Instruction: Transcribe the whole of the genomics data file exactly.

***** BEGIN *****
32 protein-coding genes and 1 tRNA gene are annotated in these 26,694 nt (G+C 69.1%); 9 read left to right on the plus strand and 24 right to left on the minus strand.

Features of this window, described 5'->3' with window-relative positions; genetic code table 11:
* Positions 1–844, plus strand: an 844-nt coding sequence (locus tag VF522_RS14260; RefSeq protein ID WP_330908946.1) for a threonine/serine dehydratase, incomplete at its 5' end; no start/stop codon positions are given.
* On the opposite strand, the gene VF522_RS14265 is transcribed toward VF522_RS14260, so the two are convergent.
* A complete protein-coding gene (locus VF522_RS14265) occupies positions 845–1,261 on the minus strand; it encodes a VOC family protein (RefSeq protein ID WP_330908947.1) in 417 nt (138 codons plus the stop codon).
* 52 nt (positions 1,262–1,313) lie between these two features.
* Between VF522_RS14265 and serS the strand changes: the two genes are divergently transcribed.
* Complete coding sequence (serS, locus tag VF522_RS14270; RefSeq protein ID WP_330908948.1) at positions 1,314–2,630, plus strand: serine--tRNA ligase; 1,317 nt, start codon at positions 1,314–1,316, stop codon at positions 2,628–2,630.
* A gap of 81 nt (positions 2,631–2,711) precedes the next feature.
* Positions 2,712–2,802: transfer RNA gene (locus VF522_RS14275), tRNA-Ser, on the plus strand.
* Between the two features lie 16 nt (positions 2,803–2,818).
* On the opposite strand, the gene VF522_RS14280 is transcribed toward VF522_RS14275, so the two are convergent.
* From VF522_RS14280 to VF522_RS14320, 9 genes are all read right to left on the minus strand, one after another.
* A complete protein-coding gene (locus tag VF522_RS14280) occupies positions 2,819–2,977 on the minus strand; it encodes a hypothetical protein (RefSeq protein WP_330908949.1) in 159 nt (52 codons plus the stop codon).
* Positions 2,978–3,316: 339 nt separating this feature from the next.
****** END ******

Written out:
32 protein-coding genes and 1 tRNA gene are annotated in these 26,694 nt (G+C 69.1%); 9 read left to right on the plus strand and 24 right to left on the minus strand.

Features of this window, described 5'->3' with window-relative positions; genetic code table 11:
* Positions 1–844, plus strand: an 844-nt coding sequence (locus tag VF522_RS14260; RefSeq protein ID WP_330908946.1) for a threonine/serine dehydratase, incomplete at its 5' end; no start/stop codon positions are given.
* On the opposite strand, the gene VF522_RS14265 is transcribed toward VF522_RS14260, so the two are convergent.
* A complete protein-coding gene (locus VF522_RS14265) occupies positions 845–1,261 on the minus strand; it encodes a VOC family protein (RefSeq protein ID WP_330908947.1) in 417 nt (138 codons plus the stop codon).
* 52 nt (positions 1,262–1,313) lie between these two features.
* Between VF522_RS14265 and serS the strand changes: the two genes are divergently transcribed.
* Complete coding sequence (serS, locus tag VF522_RS14270; RefSeq protein ID WP_330908948.1) at positions 1,314–2,630, plus strand: serine--tRNA ligase; 1,317 nt, start codon at positions 1,314–1,316, stop codon at positions 2,628–2,630.
* A gap of 81 nt (positions 2,631–2,711) precedes the next feature.
* Positions 2,712–2,802: transfer RNA gene (locus VF522_RS14275), tRNA-Ser, on the plus strand.
* Between the two features lie 16 nt (positions 2,803–2,818).
* On the opposite strand, the gene VF522_RS14280 is transcribed toward VF522_RS14275, so the two are convergent.
* From VF522_RS14280 to VF522_RS14320, 9 genes are all read right to left on the minus strand, one after another.
* A complete protein-coding gene (locus tag VF522_RS14280) occupies positions 2,819–2,977 on the minus strand; it encodes a hypothetical protein (RefSeq protein WP_330908949.1) in 159 nt (52 codons plus the stop codon).
* Positions 2,978–3,316: 339 nt separating this feature from the next.